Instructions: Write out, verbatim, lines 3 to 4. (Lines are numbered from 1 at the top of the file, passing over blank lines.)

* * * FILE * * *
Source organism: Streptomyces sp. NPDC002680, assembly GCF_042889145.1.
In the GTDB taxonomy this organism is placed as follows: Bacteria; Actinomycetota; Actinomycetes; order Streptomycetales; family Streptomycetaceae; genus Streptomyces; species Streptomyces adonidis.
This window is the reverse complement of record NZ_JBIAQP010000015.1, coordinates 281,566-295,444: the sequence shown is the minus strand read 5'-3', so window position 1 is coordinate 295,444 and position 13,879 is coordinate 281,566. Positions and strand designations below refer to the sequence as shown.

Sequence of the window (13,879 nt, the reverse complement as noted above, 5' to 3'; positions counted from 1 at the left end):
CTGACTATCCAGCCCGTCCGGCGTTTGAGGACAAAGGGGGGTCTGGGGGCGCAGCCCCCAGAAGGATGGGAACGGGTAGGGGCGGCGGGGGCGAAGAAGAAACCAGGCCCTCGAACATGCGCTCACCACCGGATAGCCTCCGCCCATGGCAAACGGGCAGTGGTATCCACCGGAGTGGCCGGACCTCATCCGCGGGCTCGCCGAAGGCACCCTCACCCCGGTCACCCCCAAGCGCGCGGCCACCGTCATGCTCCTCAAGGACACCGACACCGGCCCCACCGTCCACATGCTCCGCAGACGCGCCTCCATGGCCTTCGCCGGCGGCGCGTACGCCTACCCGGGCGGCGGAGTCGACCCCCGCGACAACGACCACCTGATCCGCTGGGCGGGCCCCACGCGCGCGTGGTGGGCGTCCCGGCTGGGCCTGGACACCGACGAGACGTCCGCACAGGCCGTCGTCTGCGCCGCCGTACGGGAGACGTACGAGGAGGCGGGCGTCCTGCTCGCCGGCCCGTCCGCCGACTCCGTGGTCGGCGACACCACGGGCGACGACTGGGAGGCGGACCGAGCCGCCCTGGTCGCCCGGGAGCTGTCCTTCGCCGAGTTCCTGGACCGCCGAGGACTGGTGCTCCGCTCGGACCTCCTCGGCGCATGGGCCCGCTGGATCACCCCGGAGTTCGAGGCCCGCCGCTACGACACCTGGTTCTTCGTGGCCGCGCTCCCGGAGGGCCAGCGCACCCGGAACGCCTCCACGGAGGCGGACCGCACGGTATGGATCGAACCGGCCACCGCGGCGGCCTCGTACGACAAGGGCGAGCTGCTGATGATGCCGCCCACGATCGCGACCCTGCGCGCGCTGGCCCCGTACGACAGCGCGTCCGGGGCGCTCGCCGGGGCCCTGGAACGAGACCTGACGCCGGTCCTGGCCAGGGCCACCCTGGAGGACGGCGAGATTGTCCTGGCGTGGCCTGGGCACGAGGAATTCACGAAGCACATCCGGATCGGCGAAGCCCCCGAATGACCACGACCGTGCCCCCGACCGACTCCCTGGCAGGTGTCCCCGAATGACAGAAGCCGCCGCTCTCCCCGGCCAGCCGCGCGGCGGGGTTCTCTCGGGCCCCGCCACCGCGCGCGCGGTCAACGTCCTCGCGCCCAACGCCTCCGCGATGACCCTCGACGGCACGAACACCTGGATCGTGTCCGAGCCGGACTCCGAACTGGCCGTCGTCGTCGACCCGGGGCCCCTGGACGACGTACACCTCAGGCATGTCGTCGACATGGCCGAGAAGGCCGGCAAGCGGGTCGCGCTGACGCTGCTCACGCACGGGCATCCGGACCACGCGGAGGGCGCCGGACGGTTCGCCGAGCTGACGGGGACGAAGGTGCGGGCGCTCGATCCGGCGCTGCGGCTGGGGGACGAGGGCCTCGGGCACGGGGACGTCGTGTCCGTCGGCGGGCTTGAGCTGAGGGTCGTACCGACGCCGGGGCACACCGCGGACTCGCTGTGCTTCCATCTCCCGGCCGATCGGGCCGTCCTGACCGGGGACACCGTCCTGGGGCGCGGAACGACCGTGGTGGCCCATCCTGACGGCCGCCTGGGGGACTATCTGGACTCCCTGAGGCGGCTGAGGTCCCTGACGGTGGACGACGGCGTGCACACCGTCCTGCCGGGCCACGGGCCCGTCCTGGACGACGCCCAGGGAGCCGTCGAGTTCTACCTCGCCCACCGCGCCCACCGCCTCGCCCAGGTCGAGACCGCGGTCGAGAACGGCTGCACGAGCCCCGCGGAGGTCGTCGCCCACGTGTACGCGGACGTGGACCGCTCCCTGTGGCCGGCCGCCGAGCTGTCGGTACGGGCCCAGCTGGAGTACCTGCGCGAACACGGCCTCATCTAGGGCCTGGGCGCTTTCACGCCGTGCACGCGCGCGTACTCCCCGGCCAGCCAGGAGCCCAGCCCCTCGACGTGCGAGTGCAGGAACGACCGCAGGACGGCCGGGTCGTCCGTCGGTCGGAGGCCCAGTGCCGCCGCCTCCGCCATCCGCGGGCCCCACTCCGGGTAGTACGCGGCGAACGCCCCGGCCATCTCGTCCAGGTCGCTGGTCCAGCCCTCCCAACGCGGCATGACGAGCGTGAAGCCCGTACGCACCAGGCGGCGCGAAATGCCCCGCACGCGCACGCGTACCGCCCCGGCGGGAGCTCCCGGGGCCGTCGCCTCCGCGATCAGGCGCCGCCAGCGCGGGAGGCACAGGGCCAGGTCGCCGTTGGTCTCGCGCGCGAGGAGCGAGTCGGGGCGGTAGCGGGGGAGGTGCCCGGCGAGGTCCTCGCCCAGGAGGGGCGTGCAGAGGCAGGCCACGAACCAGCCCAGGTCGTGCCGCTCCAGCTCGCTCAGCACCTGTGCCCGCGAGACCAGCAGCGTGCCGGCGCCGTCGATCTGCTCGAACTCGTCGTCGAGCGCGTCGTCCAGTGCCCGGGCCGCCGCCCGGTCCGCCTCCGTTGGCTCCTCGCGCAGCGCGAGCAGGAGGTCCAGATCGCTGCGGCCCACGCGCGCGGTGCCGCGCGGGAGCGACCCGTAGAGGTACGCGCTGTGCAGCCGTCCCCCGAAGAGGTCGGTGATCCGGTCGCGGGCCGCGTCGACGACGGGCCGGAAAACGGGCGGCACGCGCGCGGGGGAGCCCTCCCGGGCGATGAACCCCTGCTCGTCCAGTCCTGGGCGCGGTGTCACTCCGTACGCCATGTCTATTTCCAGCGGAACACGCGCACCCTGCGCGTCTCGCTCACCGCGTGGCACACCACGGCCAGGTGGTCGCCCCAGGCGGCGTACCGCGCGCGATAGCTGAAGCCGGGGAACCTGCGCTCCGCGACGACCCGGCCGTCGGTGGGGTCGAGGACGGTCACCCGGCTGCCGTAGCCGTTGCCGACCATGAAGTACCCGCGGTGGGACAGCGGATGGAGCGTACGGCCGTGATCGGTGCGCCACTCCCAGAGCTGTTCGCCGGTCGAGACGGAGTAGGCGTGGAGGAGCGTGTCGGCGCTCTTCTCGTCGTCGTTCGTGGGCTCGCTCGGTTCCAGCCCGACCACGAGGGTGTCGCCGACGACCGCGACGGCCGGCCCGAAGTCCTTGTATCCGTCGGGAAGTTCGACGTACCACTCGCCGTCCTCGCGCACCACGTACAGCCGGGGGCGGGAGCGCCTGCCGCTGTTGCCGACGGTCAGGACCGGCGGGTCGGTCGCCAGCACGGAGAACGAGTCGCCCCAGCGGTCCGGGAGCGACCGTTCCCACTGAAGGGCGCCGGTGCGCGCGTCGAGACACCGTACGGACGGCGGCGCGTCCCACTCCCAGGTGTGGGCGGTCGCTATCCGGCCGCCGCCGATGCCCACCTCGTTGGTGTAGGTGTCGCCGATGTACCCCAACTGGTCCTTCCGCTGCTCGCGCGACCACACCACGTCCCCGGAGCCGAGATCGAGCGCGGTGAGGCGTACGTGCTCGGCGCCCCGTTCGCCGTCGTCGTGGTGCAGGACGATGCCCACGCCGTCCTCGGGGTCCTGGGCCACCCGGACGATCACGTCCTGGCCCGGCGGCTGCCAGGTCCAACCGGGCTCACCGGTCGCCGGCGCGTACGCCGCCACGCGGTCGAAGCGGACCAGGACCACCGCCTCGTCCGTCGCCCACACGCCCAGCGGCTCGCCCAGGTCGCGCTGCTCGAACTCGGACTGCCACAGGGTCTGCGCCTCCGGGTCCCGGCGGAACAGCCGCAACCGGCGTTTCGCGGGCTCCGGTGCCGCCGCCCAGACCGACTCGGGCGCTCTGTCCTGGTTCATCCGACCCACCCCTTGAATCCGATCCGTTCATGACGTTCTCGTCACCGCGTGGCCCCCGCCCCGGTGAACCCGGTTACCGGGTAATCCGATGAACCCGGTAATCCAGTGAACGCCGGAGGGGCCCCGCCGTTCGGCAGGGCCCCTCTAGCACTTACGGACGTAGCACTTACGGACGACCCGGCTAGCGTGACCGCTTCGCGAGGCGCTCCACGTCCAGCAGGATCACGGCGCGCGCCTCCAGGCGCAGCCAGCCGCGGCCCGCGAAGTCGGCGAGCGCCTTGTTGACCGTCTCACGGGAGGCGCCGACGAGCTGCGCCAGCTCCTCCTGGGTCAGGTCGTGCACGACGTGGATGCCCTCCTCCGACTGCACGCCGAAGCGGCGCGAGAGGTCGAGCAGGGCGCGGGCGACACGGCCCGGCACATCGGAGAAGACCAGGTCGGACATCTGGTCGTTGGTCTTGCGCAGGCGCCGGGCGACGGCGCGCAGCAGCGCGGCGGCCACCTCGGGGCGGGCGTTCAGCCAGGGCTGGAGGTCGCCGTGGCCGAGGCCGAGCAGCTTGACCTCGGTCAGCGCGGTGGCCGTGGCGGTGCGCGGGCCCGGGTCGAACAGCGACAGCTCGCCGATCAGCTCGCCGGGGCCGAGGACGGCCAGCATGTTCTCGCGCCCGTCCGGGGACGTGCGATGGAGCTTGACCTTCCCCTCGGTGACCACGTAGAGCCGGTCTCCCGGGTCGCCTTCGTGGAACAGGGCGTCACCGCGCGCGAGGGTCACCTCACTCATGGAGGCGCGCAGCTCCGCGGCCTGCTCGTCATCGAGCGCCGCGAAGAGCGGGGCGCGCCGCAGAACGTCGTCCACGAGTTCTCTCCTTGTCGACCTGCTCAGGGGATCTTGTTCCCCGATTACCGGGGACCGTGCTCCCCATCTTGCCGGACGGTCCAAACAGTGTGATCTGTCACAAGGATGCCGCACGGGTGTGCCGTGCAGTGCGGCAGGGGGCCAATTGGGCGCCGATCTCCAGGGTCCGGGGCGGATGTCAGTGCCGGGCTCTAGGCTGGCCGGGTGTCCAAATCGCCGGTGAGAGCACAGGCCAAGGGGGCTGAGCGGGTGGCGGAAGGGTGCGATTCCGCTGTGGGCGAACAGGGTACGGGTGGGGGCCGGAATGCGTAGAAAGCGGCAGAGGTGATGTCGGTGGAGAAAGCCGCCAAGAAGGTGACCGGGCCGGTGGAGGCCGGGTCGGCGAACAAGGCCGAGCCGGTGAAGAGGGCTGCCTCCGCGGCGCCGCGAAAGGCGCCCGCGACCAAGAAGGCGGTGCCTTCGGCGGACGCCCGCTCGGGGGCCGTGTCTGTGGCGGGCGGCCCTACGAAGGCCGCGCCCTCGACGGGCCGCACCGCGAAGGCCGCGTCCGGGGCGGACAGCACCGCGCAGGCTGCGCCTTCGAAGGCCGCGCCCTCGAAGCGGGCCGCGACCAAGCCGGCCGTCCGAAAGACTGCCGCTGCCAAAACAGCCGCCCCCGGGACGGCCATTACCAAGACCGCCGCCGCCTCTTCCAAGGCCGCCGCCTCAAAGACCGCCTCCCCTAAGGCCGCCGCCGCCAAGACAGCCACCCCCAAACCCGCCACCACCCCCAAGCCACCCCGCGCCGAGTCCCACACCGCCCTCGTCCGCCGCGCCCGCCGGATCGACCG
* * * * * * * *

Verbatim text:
This window is the reverse complement of record NZ_JBIAQP010000015.1, coordinates 281,566-295,444: the sequence shown is the minus strand read 5'-3', so window position 1 is coordinate 295,444 and position 13,879 is coordinate 281,566. Positions and strand designations below refer to the sequence as shown.

Sequence of the window (13,879 nt, the reverse complement as noted above, 5' to 3'; positions counted from 1 at the left end):